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Simulation of in-flight icing on UAVs

Using icing simulations on unmanned aerial vehicles to develop ice protection systems. 

Inflight icing is a severe hazard significantly limiting the usage of autonomous unmanned aerial vehicles (UAVs). Researchers at the Norwegian University of Science and Technology (NTNU) investigate icing on UAVs and develop mitigation technologies together with UBIQ Aerospace. This webinar introduces the issues of in-flight icing on UAVs and discusses the following topics:

  • Icing on UAVs
  • Differences to icing on manned aircraft
  • Simulation of icing and icing penalties
  • Meshing of iced airfoils


Richard Hann is a researcher at the Norwegian University of Science and Technology (NTNU) on the topic of icing on unmanned aerial vehicles. In 2013, he graduated with excellence from the University of Stuttgart in Germany as an aerospace engineer. After working for three years in the petroleum industry as an upstream project engineer, he returned to academia in 2016 to start a PhD on icing of unmanned aircraft. He is part of the Centre for Autonomous Marine Operations and Systems (NTNU-AMOS) and the Centre for Integrated Remote Sensing and Forecasting for Arctic Operations (CIRFA). Richard has more than eight years of experience with numerical and experimental icing aerodynamics on wind turbines and aircraft. Today, he is one of the leading researchers in the emerging research field of icing on unmanned aircraft. He holds a position as lead aerodynamics engineer and shareholder at UBIQ Aerospace. Richard is also promoting the application of drone technology in the Arctic with several ongoing projects in the fields of meteorology, glaciology, and atmospheric pollution at the University Centre of Svalbard (UNIS).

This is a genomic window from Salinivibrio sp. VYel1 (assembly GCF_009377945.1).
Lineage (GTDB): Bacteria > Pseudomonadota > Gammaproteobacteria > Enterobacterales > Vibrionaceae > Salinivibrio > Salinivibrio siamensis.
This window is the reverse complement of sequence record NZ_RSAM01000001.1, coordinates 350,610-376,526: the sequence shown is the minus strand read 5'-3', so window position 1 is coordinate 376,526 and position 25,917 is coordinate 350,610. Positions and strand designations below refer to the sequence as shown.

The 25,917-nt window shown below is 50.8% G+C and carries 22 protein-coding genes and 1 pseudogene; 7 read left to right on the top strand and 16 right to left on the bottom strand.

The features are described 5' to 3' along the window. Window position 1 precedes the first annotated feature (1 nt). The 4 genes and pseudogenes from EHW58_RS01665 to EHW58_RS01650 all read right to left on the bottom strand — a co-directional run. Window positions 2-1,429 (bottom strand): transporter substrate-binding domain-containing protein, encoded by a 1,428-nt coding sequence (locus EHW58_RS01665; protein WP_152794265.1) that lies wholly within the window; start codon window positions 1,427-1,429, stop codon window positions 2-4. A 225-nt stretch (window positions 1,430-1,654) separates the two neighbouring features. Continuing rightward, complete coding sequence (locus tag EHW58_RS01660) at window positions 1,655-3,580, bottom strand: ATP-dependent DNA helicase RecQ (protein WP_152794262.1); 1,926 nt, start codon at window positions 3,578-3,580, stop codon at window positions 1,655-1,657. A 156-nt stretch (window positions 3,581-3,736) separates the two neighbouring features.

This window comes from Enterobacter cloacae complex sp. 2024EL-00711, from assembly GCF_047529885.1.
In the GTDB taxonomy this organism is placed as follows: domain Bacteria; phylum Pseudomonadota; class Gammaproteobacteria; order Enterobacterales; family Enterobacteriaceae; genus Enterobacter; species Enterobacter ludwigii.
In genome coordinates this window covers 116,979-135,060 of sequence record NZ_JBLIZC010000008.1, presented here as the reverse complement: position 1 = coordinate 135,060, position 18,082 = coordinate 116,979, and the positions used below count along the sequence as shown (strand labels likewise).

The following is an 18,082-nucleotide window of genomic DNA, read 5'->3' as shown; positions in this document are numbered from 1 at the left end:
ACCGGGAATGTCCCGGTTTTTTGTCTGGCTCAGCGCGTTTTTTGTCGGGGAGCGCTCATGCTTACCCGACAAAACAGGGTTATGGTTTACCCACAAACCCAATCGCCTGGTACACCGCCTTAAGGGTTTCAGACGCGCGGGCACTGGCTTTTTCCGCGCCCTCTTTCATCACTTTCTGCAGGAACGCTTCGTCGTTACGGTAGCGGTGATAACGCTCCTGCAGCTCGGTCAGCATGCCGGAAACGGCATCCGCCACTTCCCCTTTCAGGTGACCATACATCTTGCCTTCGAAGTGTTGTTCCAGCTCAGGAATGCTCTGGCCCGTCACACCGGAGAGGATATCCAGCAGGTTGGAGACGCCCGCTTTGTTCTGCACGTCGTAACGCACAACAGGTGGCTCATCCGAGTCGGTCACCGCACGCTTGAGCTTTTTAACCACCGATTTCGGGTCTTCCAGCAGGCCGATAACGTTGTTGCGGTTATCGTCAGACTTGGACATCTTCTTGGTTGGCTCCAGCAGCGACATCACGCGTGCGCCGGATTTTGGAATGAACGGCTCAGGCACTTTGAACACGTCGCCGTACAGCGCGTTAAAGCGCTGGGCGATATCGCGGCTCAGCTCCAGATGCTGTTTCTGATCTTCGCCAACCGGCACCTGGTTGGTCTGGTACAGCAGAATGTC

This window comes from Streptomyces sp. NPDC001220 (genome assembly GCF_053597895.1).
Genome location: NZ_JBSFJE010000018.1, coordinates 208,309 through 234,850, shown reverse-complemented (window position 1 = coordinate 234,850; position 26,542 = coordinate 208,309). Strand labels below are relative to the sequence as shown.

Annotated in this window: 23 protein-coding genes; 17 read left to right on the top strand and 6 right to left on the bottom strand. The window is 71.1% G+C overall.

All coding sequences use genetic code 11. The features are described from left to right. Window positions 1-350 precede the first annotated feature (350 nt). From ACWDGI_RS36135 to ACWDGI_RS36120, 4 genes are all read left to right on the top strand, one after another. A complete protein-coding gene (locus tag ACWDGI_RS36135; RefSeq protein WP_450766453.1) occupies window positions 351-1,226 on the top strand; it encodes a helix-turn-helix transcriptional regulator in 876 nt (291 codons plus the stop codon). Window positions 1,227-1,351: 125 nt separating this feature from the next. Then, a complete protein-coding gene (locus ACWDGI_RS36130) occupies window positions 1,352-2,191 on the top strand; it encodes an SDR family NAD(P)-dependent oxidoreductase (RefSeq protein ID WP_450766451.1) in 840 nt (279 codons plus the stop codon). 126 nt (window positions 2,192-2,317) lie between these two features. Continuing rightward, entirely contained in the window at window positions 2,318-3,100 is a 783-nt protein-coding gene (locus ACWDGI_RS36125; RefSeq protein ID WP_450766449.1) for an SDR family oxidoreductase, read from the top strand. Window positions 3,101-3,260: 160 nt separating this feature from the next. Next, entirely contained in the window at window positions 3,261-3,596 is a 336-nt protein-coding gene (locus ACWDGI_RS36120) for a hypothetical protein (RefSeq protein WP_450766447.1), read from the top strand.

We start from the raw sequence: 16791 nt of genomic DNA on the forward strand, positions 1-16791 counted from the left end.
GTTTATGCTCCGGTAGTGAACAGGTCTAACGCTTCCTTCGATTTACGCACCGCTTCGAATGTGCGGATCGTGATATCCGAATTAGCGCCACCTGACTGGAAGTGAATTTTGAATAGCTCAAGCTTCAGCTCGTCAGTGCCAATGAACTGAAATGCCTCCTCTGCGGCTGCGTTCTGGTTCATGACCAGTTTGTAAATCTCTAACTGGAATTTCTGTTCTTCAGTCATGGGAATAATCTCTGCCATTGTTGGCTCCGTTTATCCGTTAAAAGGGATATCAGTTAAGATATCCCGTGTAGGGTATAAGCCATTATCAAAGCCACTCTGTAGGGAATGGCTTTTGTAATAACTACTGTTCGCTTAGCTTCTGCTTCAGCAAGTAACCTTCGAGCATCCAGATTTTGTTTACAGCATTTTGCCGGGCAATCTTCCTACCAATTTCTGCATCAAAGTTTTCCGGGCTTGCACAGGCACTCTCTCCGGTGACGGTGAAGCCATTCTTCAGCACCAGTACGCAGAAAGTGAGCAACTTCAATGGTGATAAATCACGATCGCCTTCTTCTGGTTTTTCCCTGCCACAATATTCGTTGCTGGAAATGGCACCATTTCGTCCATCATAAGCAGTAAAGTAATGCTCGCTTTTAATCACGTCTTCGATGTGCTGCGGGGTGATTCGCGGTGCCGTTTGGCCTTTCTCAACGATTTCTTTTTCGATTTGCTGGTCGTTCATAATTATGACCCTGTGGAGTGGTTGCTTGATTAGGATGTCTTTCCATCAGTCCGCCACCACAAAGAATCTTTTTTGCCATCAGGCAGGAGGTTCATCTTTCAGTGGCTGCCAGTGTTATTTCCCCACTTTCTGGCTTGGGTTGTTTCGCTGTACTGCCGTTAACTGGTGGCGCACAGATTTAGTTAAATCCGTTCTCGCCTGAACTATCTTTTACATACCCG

Faranggis Bagheri is the managing director of neptech, the Scandinavian distributor of Pointwise. She worked at Go Virtual Nordic, previous distributor of Pointwise, as software support manager for a couple of years after working 3.5 years at FS Dynamics Sweden AB as a CFD engineer, providing CFD calculations for different industries. Faranggis holds B. S. degree in mechanical engineering from Yazd University in Yazd, Iran and M.S. degree in mechanical engineering from Royal Institute of Technology (KTH) in Stockholm, Sweden.

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